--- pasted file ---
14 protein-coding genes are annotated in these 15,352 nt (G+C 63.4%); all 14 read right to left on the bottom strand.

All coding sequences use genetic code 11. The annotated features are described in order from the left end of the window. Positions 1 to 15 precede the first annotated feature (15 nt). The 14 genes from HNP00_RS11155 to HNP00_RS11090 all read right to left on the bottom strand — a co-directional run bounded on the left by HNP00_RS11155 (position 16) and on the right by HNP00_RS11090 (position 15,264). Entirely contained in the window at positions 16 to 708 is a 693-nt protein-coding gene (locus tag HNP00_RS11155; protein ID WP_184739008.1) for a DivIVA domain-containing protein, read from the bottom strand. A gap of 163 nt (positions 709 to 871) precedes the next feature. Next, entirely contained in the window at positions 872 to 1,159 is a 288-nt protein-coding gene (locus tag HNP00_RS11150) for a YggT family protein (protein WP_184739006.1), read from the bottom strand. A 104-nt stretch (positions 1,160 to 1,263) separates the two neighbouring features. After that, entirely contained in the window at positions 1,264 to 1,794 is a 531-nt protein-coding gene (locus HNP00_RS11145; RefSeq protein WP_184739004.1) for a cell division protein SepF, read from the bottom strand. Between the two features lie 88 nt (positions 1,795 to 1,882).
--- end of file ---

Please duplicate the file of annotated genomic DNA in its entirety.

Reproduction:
14 protein-coding genes are annotated in these 15,352 nt (G+C 63.4%); all 14 read right to left on the bottom strand.

All coding sequences use genetic code 11. The annotated features are described in order from the left end of the window. Positions 1 to 15 precede the first annotated feature (15 nt). The 14 genes from HNP00_RS11155 to HNP00_RS11090 all read right to left on the bottom strand — a co-directional run bounded on the left by HNP00_RS11155 (position 16) and on the right by HNP00_RS11090 (position 15,264). Entirely contained in the window at positions 16 to 708 is a 693-nt protein-coding gene (locus tag HNP00_RS11155; protein ID WP_184739008.1) for a DivIVA domain-containing protein, read from the bottom strand. A gap of 163 nt (positions 709 to 871) precedes the next feature. Next, entirely contained in the window at positions 872 to 1,159 is a 288-nt protein-coding gene (locus tag HNP00_RS11150) for a YggT family protein (protein WP_184739006.1), read from the bottom strand. A 104-nt stretch (positions 1,160 to 1,263) separates the two neighbouring features. After that, entirely contained in the window at positions 1,264 to 1,794 is a 531-nt protein-coding gene (locus HNP00_RS11145; RefSeq protein WP_184739004.1) for a cell division protein SepF, read from the bottom strand. Between the two features lie 88 nt (positions 1,795 to 1,882).